The entrepreneur

Maggie Croushore researched the subject of childhood obesity for her undergraduate thesis, but it wasn’t until she joined the Teach for America program in D.C. Public Schools — where 30 percent of children struggle with obesity — that she saw firsthand the impact it can have on student achievement.

Croushore taught English and coached track. She saw the classroom benefits fitness had in keeping her students engaged in learning. And she noticed the toll childhood obesity takes on students’ achievement and their ability to focus in class. She also noted a lack of attention administrators paid to physical education and vowed to find a way to transform that.

As a marathoner and triathlete who thrives on goals in her motivation for fitness, Croushore developed a curriculum model called KidFit Academy to give kids incentives to meet health and wellness goals. She ran a pilot with 11th graders last fall, seeing students lose an average of one to two inches around the waist in just a few months. Now she’s looking to expand the program.

The pitch


“KidFit Academy is an interactive physical and health education curriculum provider that empowers students to take control of their health and wellness, using technology to motivate and unite schools and their local communities around health and academic goals.

“KidFit provides a variety of services to schools, including physical education curriculum, professional development for teachers, and on-site consulting services to help schools improve their physical education delivery. In the future, KidFit will offer access to an online portal where students can research, develop, and implement a fitness program, track progress toward their goals, and participate in community events.

“The curriculum involves providing an activity tracking device to each student to generate data that can be used to analyze physical activity and support learning in a variety of subjects. By participating in the program, students increase awareness of their personal health, learning that small changes in their daily activities can make big changes to their overall health.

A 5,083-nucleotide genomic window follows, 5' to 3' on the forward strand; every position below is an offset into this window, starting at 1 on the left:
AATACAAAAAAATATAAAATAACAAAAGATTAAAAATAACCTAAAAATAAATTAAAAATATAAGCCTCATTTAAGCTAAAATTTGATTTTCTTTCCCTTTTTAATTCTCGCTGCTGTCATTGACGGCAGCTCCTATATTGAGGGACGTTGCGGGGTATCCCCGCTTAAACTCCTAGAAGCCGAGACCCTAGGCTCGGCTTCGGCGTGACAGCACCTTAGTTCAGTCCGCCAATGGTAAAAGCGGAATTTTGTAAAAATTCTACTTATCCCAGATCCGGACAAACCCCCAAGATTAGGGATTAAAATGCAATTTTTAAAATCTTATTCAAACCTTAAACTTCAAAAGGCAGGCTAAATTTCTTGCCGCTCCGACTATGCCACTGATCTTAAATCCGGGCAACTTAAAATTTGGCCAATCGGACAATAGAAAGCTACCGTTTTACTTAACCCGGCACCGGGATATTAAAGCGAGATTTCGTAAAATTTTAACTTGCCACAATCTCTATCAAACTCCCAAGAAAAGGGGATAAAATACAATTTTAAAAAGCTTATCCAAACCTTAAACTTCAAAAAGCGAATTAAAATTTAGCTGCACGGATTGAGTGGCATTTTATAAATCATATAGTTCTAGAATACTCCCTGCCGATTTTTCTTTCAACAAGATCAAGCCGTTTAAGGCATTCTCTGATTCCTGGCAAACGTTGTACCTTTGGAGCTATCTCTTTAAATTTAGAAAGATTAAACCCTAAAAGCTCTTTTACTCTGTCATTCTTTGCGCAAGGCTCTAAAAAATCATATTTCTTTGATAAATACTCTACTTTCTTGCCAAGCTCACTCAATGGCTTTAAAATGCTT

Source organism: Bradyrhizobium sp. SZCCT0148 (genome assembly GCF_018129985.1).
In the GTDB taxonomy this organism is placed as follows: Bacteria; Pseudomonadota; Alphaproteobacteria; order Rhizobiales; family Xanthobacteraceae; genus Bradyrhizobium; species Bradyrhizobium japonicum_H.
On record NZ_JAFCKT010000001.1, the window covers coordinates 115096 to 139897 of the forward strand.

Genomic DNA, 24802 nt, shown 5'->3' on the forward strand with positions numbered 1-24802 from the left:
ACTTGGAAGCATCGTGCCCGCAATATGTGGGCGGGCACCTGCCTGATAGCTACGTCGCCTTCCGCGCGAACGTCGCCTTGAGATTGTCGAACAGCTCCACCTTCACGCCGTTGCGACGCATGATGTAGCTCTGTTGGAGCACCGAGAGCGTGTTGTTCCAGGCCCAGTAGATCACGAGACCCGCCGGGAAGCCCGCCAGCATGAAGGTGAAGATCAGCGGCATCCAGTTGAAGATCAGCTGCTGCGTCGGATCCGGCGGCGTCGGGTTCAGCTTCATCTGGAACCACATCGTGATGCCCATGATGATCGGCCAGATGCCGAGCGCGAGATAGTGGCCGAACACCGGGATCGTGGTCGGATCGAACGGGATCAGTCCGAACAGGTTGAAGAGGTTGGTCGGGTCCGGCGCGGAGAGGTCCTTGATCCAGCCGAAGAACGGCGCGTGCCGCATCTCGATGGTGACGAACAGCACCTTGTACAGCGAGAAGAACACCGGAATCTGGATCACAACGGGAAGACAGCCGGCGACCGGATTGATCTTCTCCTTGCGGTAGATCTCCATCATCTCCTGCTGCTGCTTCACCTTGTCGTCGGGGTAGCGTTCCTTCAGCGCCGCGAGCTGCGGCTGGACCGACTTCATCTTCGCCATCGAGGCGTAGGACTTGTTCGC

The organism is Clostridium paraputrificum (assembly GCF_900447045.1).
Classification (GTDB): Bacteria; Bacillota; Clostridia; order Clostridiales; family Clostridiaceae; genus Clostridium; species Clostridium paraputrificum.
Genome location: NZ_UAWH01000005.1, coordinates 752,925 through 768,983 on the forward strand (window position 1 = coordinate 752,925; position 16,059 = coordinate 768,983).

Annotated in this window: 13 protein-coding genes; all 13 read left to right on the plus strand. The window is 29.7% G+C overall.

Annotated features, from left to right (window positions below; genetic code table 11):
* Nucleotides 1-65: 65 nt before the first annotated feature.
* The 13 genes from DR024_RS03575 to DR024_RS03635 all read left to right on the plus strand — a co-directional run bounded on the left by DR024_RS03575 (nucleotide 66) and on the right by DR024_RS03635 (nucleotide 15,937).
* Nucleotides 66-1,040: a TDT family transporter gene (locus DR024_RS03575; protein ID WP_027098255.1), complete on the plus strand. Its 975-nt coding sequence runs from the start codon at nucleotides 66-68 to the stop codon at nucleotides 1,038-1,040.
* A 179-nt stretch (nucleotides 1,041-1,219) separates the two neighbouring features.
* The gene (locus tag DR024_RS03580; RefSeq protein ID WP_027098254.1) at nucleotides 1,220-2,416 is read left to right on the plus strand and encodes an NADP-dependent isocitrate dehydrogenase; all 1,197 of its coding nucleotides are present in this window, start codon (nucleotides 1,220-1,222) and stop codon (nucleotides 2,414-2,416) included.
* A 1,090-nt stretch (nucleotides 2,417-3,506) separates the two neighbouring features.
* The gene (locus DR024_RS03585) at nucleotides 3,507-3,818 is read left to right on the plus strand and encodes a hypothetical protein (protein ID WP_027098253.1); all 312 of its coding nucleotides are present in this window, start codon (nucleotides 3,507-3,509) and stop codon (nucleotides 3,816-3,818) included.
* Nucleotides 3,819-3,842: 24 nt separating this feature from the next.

“Selling to schools is challenging; sales cycles are long and school systems are often bureaucratic, with multiple levels of stakeholders that can block spending on programs like KidFit. As KidFit begins a large sales push in the coming months, any guidance on strategies and best practices for selling services in the education market would be extremely helpful.”

The advice

Elana Fine, managing director, the Dingman Center for Entrepreneurship

“Selling to schools is always very difficult. I recommend employing channel partnerships with organizations that already work with schools to make it easier. Look to build relationships with companies that may already partner with schools to help you get your foot in the door. They also may be able to get you into multiple school systems at once to make your sales process more efficient.

“Your curriculum may also be an attractive complement to new technologies like Fitbit or Nike’s Fuel Band whose current primary target demographic are adults.

“I’d also suggest figuring out whether your best point of sale really is the school, or if it might be the parents. You could benefit from word-of-mouth buzz if you promote KidFit among parents. Or target PTA organizations, which have their own budgets at many schools. KidFit could be a great partner for a PTA fundraiser. Many of these organizations are getting away from the old candy bar sale fundraisers for other types of events. There is a lot going on in the parent community around kid fitness, so try to partner on one of these fundraising events. KidFit would be a natural ‘fit.’ ”

The reaction


“Partnering with other companies already in schools is a great strategy that I look forward to exploring in the near future. Obviously and fitness-related companies and providers of healthy food align best with KidFit’s mission, but I will look to creatively employ other potential channels as well.

“KidFit is also exploring other business models, whether it is selling directly to the schools or other key stakeholders such as parents or the PTA. However, since we plan to operate in a variety of neighborhoods and schools, I want to be sensitive to parents who might not have additional funds to spend. Therefore, I will continue exploring ways to generate revenue.”